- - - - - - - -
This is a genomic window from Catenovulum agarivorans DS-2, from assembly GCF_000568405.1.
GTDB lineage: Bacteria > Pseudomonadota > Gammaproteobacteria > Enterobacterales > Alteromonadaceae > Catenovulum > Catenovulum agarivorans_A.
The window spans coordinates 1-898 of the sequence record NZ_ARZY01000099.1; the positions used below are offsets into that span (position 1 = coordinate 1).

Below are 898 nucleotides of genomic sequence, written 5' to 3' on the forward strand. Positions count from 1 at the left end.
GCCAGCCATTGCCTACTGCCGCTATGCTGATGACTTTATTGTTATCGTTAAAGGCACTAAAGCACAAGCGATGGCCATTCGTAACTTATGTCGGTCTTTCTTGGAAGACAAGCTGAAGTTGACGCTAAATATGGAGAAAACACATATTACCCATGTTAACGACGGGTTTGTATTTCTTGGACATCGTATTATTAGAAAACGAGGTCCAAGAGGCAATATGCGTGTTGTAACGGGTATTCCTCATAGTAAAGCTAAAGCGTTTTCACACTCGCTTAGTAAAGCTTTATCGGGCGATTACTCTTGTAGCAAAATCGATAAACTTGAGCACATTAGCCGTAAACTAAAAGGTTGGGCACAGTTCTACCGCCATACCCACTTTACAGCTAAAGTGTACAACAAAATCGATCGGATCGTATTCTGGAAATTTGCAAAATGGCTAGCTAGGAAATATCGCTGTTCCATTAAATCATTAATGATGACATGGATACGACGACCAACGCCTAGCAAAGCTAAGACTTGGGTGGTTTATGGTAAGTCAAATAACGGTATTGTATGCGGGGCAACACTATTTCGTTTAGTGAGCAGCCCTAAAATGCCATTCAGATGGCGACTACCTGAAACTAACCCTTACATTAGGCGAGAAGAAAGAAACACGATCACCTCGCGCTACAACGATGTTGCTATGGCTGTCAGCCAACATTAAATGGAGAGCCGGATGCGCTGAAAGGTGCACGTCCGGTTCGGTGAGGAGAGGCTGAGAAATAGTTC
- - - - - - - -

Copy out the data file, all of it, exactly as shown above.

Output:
This is a genomic window from Catenovulum agarivorans DS-2, from assembly GCF_000568405.1.
GTDB lineage: Bacteria > Pseudomonadota > Gammaproteobacteria > Enterobacterales > Alteromonadaceae > Catenovulum > Catenovulum agarivorans_A.
The window spans coordinates 1-898 of the sequence record NZ_ARZY01000099.1; the positions used below are offsets into that span (position 1 = coordinate 1).

Below are 898 nucleotides of genomic sequence, written 5' to 3' on the forward strand. Positions count from 1 at the left end.
GCCAGCCATTGCCTACTGCCGCTATGCTGATGACTTTATTGTTATCGTTAAAGGCACTAAAGCACAAGCGATGGCCATTCGTAACTTATGTCGGTCTTTCTTGGAAGACAAGCTGAAGTTGACGCTAAATATGGAGAAAACACATATTACCCATGTTAACGACGGGTTTGTATTTCTTGGACATCGTATTATTAGAAAACGAGGTCCAAGAGGCAATATGCGTGTTGTAACGGGTATTCCTCATAGTAAAGCTAAAGCGTTTTCACACTCGCTTAGTAAAGCTTTATCGGGCGATTACTCTTGTAGCAAAATCGATAAACTTGAGCACATTAGCCGTAAACTAAAAGGTTGGGCACAGTTCTACCGCCATACCCACTTTACAGCTAAAGTGTACAACAAAATCGATCGGATCGTATTCTGGAAATTTGCAAAATGGCTAGCTAGGAAATATCGCTGTTCCATTAAATCATTAATGATGACATGGATACGACGACCAACGCCTAGCAAAGCTAAGACTTGGGTGGTTTATGGTAAGTCAAATAACGGTATTGTATGCGGGGCAACACTATTTCGTTTAGTGAGCAGCCCTAAAATGCCATTCAGATGGCGACTACCTGAAACTAACCCTTACATTAGGCGAGAAGAAAGAAACACGATCACCTCGCGCTACAACGATGTTGCTATGGCTGTCAGCCAACATTAAATGGAGAGCCGGATGCGCTGAAAGGTGCACGTCCGGTTCGGTGAGGAGAGGCTGAGAAATAGTTC